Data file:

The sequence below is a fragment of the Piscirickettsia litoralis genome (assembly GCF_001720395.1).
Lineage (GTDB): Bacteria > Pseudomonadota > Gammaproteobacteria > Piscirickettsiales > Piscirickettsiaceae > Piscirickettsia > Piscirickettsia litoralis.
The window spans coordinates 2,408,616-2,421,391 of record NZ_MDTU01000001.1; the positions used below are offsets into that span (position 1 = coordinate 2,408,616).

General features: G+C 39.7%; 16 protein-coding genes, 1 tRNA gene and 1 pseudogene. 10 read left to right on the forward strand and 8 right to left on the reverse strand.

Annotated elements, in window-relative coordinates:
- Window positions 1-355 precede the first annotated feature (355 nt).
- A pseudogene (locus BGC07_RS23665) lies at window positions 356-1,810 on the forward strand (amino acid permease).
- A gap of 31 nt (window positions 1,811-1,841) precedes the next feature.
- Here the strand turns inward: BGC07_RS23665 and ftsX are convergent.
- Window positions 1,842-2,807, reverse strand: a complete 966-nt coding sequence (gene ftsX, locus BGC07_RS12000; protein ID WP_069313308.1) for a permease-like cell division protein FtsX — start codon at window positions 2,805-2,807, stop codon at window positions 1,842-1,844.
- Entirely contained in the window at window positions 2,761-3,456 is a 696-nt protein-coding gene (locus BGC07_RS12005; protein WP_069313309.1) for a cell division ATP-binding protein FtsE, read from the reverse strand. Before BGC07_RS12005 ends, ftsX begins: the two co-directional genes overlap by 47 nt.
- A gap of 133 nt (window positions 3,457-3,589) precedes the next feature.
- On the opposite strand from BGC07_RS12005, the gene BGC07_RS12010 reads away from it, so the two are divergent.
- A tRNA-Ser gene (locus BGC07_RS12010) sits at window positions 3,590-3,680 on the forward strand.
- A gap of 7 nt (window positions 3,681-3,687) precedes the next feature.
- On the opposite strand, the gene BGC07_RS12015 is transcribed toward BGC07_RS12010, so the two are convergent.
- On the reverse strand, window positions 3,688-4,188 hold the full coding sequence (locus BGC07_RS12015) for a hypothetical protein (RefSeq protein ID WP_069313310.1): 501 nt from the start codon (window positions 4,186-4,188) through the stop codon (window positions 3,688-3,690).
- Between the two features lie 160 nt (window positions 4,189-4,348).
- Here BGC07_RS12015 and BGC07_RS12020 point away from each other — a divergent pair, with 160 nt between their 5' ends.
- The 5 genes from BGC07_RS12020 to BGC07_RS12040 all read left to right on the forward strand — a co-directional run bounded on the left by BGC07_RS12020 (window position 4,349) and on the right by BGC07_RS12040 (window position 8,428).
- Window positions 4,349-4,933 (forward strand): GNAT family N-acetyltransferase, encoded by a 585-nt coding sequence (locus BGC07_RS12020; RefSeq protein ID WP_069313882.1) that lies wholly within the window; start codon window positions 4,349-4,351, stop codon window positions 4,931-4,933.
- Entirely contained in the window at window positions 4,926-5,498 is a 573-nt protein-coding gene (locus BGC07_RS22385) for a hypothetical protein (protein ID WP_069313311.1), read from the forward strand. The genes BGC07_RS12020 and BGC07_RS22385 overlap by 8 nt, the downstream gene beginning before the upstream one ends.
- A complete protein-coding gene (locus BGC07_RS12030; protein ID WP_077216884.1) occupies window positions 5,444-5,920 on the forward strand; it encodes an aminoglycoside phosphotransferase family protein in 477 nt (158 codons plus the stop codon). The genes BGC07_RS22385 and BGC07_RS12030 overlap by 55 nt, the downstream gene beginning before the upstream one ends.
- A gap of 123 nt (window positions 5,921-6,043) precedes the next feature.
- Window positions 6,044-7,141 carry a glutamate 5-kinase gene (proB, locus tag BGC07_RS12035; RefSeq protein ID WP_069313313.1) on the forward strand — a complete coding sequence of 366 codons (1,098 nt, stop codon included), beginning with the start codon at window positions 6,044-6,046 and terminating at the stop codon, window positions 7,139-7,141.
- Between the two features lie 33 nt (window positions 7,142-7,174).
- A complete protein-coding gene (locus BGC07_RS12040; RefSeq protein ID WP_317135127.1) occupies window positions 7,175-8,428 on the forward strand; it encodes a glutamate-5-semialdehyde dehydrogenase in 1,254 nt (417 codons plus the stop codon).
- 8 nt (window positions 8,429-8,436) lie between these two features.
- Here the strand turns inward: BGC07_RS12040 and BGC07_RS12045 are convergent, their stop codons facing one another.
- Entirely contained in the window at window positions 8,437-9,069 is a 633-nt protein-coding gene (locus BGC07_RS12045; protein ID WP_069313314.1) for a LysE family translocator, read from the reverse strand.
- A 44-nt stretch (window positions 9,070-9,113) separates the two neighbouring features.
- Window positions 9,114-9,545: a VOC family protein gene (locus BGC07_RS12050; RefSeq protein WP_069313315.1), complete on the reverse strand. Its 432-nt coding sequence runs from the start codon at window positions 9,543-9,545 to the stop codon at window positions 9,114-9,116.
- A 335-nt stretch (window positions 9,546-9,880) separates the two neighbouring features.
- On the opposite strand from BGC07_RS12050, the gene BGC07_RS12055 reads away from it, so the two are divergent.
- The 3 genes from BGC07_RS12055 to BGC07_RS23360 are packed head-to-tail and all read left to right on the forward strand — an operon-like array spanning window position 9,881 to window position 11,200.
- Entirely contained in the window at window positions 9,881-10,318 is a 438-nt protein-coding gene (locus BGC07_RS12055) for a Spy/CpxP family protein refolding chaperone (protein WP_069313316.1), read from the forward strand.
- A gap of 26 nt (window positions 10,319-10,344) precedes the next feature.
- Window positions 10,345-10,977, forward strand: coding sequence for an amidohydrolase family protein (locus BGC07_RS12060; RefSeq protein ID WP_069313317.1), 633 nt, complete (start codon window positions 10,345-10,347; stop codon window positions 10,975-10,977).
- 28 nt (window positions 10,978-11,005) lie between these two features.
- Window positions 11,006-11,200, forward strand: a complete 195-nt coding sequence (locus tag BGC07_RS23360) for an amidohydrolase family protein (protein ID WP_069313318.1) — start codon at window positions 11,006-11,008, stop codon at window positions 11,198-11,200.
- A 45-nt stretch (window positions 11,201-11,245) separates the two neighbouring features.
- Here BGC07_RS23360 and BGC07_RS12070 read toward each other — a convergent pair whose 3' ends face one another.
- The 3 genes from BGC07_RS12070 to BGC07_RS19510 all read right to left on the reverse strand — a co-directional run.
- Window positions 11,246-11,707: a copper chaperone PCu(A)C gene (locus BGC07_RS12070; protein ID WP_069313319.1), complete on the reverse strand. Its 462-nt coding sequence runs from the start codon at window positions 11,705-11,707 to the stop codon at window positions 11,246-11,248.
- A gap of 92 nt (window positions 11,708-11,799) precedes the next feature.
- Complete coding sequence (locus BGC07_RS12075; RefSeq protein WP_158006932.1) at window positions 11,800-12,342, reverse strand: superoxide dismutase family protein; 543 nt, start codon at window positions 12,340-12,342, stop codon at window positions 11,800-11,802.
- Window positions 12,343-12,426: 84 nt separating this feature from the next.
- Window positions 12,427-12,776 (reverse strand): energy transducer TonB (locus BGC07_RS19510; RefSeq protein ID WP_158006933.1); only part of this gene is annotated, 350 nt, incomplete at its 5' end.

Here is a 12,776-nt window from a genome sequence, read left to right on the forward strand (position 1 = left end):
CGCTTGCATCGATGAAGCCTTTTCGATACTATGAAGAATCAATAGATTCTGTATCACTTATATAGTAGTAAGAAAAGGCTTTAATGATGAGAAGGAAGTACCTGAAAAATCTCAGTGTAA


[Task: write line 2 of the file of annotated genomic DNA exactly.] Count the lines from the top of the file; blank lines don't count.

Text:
Lineage (GTDB): Bacteria > Pseudomonadota > Gammaproteobacteria > Piscirickettsiales > Piscirickettsiaceae > Piscirickettsia > Piscirickettsia litoralis.